Four others vie for spot in April 5 special election
PORT ALLEN — Embattled former mayor Demetric “Deedy” Slaughter is seeking re-election to the office she was ousted from in a recall election. She’s one of five candidates who qualified for the April 5 special election for Port Allen mayor.
Slaughter became the first West Baton Rouge Parish official to be ousted from office when 57 percent of the city’s voters on Nov. 16 supported a recall effort launched against her five months into her first term as mayor.
Qualifying for the special election to fill the remainder of the term ended at 5 p.m. Friday. The other candidates are retired law enforcement officer Richard Lee, retired teacher Kirby Anderson, Leon Goudeau Jr. and Port Allen businessman Larry Bell. All but Goudeau are Democrats. He qualified as a No Party candidate.
Slaughter said Friday she was urged by supporters to return to City Hall and finish the work they elected her to do back in November 2012.
“All I want to do is complete the three-year term I was elected for; I want to complete what I started,” she said. “I have not done anything wrong. None of the allegations brought against me were valid.”
Slaughter’s 11-month tenure in office was peppered with controversy, beginning immediately after she took office in January 2013 when she was criticized for charging taxpayers the $2,500 cost of a trip to Washington, D.C., to attend President Barack Obama’s second inauguration.
Slaughter’s decision to hire her brother-in-law, Ralph Slaughter, as her nonsalaried chief of staff also drew fire.
And in February 2013 Slaughter was embroiled in a protracted legal fight with Chief Financial Officer Audrey McCain, whom Slaughter tried to fire without City Council approval.
Slaughter was later sued by three City Council members — Hugh “Hootie” Riviere, R.J. Loupe and Garry Hubble — who asserted the mayor was abusing her executive powers while in office.
In December, Gov. Bobby Jindal appointed Lynn Robertson, a former Port Allen mayor, to serve as interim mayor until voters select a new full-time mayor.
Robertson made it known at the time of her appointment she had no desire to run for mayor.
Should Slaughter be able to reclaim the mayoral seat, she’d be returning to a slightly different City Hall since the City Council has introduced several ordinances seeking to correct those issues at the root of their most controversial battles with Slaughter.
Among the proposed measures introduced by the council on Wednesday were ordinances granting department head status to five administrative positions and a proposal to modify the city’s hiring practices, which a majority of the council accused Slaughter of ignoring while in office.
Three of the candidates Slaughter now faces for the mayor’s post said Friday they’re hoping to run clean campaigns driven by their motivation to forge a better working relationship with the community and the City Council.
“We need change. Right now we need someone in that office that can make a difference,” Richard Lee said Friday.
Lee, a 54-year-old retired law enforcement officer, officially entered the race on the first day of qualifying after he submitted a nomination petition boasting more than 200 signatures on Jan. 31 to the West Baton Rouge Parish Registrar of Voters.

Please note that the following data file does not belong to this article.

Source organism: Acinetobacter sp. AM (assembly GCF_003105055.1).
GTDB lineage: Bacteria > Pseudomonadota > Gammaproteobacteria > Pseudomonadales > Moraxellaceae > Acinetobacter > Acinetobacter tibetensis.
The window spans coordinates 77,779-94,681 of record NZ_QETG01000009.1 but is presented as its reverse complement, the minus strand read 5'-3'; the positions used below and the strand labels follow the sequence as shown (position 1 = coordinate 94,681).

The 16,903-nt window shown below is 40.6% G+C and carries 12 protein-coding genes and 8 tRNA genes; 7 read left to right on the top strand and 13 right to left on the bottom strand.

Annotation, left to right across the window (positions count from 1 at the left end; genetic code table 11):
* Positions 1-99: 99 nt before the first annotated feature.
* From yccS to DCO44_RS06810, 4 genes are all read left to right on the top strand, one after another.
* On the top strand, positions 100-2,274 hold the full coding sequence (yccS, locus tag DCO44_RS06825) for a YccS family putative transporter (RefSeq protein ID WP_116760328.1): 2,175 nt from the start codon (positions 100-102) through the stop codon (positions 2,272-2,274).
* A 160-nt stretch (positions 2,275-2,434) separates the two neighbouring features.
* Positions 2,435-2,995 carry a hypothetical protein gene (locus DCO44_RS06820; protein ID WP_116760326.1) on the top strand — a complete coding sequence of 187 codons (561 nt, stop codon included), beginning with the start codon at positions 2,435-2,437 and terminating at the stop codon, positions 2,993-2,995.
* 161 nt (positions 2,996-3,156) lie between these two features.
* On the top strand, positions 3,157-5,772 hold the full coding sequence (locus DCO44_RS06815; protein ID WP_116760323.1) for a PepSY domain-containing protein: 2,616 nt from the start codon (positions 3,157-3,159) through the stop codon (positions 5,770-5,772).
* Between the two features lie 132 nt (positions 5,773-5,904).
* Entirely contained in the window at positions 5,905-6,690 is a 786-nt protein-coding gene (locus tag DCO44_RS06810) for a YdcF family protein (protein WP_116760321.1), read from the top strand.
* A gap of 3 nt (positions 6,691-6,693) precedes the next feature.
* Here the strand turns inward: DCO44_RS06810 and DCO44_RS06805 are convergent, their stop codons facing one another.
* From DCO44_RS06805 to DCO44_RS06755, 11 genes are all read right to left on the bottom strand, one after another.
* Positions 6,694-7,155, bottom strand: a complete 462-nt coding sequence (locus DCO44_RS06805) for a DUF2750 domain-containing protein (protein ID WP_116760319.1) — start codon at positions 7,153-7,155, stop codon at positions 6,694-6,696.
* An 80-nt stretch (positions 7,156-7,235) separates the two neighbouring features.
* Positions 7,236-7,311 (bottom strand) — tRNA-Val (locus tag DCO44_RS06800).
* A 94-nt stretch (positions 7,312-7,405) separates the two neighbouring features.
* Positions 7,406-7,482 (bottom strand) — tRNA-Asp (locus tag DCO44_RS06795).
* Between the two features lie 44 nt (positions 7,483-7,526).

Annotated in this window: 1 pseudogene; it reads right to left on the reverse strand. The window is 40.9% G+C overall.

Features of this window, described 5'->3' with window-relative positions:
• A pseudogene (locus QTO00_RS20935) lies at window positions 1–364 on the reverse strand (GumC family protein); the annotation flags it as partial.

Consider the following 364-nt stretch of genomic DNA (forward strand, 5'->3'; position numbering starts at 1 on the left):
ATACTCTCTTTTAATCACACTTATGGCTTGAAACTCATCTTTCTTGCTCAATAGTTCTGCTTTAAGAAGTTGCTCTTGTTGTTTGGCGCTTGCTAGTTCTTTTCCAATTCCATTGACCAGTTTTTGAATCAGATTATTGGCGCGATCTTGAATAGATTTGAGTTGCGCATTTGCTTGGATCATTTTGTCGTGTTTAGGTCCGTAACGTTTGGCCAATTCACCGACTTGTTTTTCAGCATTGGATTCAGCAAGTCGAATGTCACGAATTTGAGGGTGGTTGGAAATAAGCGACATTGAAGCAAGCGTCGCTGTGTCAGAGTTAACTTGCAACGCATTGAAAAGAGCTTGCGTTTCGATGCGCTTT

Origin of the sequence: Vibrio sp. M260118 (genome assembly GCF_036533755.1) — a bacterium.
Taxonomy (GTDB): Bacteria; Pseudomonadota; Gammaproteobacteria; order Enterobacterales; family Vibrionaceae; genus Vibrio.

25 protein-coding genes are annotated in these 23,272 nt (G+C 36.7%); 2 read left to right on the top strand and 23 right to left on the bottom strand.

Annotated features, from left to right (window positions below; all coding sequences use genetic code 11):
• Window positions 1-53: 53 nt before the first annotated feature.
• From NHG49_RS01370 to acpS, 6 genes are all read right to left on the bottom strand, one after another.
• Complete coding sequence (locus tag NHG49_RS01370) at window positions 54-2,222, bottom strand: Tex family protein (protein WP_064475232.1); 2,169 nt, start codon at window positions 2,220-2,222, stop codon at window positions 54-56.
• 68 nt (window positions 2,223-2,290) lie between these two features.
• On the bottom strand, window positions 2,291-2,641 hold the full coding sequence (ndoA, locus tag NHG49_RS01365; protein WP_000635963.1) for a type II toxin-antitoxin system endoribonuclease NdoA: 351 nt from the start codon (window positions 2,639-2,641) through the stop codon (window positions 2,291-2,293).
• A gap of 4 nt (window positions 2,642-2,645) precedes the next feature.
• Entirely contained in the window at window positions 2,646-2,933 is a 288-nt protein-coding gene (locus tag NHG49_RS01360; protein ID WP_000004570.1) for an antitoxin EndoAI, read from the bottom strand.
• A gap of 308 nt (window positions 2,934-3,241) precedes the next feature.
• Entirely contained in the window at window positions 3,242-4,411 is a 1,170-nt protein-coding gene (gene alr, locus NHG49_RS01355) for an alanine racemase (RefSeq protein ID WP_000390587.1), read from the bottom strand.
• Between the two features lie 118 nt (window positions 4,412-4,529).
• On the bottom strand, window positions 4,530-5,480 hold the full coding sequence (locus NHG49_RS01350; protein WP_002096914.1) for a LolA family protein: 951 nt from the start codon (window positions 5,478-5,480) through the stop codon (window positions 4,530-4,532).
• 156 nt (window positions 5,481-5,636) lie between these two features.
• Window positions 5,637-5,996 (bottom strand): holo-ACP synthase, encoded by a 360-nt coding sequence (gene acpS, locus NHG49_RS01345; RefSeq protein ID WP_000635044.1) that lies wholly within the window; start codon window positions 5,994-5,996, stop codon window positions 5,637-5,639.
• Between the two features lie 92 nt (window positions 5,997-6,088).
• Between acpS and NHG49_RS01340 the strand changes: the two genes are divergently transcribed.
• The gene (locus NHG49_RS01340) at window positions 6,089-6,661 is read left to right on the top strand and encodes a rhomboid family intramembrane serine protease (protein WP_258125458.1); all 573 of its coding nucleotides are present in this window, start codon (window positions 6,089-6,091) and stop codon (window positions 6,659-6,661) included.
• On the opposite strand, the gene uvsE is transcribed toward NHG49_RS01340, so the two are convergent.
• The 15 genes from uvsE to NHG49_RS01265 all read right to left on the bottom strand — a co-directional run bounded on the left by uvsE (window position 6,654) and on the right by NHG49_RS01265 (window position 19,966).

Lee retired as an lieutenant from law enforcement after 33 years, having served an as officer in Port Allen and Baton Rouge working in dispatch, uniform patrol, DWI enforcement, narcotics, traffic homicide investigation and housing authority.
“I really want to keep the campaign positive,” Lee said. “We want to bring the city together by letting the voters know I’m a person that’s trustworthy and honest with positive values.”
Kirby Anderson said he’s also hoping for a positive campaign.
“It wasn’t a fair race when I ran against her before,” Anderson, 59, said, “but I refuse to play dirty with them.”
Anderson was referring to a lawsuit filed by a group of Port Allen residents asking the 18th Judicial District Court to remove Anderson’s name from the November 2012 primary ballot, alleging he wasn’t a properly registered voter or resident of Port Allen.
A state district court judge later dismissed the lawsuit for lack of evidence.
Anderson’s bid for mayor against Slaughter and former mayor Roger Bergeron in 2012 was cut short after he was squeezed out of the race during the runoffs.
Anderson is a Port Allen native who taught at Port Allen High School for more than 30 years and, in 2010, completed the Louisiana State Board Private Investigation Course at Delgado Community College.
He is the son of former West Baton Rouge Parish Councilmen Curtis and Agnes Anderson.
“I think I can really make a positive change for the people,” Anderson said Friday.
Anderson said he was approached by members of the committee behind Slaughter’s recall efforts about running for mayor during the beginning of their campaign to oust her. “I told them when, and if, that time came I would consider it,” he said.
Bell, 63, is a local businessman and lifelong Port Allen resident.
He’s also running on a platform of community harmony and a better working relationship between the City Council and the city administration.
“I feel there could have been a little more effort in the past,” Bell said. “Most of the city councilmen are good people — for the most part. They just have different agendas and ideas and you need that person there who’ll be able to sort them out and get everyone working toward one common goal.”
Goudeau did not return calls seeking comment Friday.
The top two vote-getters will likely square off in a runoff election May 3 should none of five candidates get 50 percent plus one of the votes cast in the April 5 primary.